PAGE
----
Re: IIS Problem

Michael E. Hanson ( )
Tue, 22 Apr 1997 11:34:40 -0500

Actually, its better this way.

Just to keep the permissions separate, create a user ID which will only be
used for the purpose of access "virtual directories" on another machine.
Make sure its a domain user id, not a local user id. For discussion lets
call it "INETServer"

On the machine where the directory actually resides, share the directory
and give "INETServer" access to the share (full control at this level).

Set the access permissions for the directory appropriately. Unless you're
writing to the directory (say from a CGI script or ISAPI DLL) I'd recommend
giving "INETServer" only Read and Execute permissions, but if you're
writing to it give it Read, Write, Execute, and Delete. Then give the IIS
anonymous user (IUSR_servername) Read and Execute to both the share and the

Now configure IIS for the virtual directory, and specify the shared
directory by its UNC (NOT by a mapped drive letter) e.g.
\\MyOtherServer\FredsWebRoot. When you do this, IIS Manager opens up
another pair of fields for you to specify the userID and password to be
used to access the share, Enter "INETServer" and its password.

Stop and restart IIS to make sure it picks up the permissions correctly,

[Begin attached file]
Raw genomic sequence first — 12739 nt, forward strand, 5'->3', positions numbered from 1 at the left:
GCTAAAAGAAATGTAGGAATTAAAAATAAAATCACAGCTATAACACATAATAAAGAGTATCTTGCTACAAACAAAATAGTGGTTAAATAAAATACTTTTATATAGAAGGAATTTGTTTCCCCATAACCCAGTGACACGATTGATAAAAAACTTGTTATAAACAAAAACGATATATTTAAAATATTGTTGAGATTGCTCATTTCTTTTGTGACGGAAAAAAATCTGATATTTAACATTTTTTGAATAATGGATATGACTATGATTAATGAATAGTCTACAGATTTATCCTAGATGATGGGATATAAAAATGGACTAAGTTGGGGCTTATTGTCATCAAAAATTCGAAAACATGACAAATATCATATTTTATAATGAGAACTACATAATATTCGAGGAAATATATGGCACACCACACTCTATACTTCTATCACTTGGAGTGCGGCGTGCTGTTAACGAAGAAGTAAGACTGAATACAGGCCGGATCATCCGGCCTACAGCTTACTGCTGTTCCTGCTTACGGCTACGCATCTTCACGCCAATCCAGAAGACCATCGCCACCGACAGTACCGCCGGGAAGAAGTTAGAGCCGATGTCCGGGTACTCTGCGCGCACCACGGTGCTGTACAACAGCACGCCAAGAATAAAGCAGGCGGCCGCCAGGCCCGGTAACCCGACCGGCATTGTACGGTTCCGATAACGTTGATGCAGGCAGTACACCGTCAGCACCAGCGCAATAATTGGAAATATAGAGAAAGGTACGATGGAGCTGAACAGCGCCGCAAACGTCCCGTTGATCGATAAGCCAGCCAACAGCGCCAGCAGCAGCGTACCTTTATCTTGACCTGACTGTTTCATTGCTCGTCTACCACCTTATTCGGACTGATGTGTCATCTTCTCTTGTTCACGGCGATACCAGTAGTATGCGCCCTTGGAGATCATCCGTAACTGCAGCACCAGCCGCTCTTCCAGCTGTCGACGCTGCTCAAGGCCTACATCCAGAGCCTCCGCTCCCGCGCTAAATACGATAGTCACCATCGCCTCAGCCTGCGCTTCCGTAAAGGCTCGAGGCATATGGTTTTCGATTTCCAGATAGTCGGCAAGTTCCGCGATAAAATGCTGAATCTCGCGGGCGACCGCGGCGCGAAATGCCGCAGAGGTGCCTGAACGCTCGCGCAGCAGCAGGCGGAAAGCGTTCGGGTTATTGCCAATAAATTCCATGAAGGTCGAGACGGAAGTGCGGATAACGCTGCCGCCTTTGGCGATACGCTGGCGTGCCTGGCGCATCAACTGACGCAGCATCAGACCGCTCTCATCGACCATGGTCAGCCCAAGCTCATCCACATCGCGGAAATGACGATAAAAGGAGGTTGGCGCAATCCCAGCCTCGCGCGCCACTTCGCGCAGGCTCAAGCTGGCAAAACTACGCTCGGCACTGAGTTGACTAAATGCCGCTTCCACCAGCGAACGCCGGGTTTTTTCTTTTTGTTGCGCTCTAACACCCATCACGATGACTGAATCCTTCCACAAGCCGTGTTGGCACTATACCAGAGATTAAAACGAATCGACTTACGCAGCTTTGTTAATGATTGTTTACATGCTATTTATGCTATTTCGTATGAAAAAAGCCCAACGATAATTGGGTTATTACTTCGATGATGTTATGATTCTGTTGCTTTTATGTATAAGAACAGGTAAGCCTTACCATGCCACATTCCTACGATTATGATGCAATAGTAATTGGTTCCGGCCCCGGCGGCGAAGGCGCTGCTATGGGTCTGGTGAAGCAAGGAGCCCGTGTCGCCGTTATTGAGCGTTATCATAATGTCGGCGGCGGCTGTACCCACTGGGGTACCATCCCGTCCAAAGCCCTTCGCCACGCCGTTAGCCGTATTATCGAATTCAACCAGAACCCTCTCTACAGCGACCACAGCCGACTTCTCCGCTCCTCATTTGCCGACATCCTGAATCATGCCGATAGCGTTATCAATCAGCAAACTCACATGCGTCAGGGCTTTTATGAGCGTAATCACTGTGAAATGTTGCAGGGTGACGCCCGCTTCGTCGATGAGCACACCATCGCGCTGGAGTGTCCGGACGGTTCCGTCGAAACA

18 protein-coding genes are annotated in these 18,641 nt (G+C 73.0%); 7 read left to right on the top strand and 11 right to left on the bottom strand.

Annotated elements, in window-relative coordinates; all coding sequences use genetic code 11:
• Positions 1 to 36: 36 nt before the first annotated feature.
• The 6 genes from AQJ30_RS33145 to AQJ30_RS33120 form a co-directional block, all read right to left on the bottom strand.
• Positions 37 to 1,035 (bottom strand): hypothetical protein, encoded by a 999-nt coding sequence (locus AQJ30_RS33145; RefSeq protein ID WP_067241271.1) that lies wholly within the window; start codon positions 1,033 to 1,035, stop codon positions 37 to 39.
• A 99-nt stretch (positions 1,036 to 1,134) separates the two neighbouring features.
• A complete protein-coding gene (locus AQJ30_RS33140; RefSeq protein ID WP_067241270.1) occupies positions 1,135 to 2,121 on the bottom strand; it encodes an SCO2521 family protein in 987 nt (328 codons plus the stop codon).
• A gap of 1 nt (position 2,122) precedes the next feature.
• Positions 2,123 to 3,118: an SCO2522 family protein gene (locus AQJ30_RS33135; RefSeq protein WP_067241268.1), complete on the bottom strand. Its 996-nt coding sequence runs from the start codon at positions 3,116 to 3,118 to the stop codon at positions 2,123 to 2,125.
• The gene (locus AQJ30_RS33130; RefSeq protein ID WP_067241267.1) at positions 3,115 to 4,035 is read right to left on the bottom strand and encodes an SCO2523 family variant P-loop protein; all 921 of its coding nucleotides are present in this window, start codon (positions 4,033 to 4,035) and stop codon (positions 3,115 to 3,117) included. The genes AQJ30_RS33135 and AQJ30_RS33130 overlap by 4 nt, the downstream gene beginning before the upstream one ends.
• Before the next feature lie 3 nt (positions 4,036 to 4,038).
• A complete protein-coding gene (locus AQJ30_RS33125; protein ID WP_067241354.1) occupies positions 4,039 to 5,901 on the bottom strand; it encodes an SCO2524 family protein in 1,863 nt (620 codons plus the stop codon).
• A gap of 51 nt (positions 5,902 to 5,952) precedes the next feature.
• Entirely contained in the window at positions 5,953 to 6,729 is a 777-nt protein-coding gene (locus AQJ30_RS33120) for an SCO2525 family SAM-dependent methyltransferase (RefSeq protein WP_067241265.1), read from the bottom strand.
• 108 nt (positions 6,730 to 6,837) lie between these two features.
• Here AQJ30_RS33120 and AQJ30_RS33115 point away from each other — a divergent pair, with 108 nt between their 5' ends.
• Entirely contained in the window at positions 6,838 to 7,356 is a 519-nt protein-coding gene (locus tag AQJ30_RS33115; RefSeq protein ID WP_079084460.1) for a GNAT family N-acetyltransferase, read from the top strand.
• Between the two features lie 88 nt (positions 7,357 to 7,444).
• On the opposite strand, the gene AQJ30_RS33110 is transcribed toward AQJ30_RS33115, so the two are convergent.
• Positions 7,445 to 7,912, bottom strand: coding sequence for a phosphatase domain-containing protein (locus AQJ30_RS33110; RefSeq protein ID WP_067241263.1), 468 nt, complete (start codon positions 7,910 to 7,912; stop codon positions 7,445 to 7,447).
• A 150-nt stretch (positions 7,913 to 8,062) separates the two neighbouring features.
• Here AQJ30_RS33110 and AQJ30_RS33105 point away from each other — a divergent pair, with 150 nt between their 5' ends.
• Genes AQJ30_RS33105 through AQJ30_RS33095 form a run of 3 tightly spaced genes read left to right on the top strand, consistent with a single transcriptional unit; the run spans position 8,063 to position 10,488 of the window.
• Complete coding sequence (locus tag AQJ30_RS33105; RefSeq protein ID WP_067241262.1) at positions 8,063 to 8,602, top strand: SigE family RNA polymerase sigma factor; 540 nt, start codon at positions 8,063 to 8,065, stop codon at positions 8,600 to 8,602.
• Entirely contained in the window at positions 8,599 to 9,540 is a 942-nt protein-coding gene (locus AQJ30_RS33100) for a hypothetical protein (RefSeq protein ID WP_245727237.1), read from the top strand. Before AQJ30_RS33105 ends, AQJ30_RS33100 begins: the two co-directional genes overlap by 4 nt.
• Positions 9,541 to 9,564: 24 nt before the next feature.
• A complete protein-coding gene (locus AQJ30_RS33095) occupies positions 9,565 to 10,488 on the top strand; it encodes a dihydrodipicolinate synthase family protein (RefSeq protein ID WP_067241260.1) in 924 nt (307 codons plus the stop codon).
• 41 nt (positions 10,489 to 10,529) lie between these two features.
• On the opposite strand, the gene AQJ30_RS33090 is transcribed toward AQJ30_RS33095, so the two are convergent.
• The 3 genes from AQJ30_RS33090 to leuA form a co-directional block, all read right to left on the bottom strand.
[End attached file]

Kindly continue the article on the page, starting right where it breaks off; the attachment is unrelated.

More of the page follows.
and check to make sure there are no errors. You should be good to go at
this point.

Michael E. Hanson
President, Gryphon Consulting Services
1508 J.F. Kennedy Dr. Suite 207-4
Bellevue, NE 68005-3642
(402) 292-7401

> >I try to map a virtual directory which is on another server and I
> >consistently get an Access Denied error. It doesn't matter which box
> >or drive or folder that I try to map to, I get the same message. FAT
> >or NTFS makes no difference.
> >
> >The only virtuals that I can successfully map are on the same machine
> >as IIS.
> Correct. What user is the IIS service running as? Remember, SERVICES
> not have access to the mapped drives that logged-on users do, unless you
> really tweak the config. I'm not SURE about this, but you may be able
> have IIS run as a specific user in the domain, and then refer to the
> drives by server name, so long as that user has access to log onto THAT
> and that directory.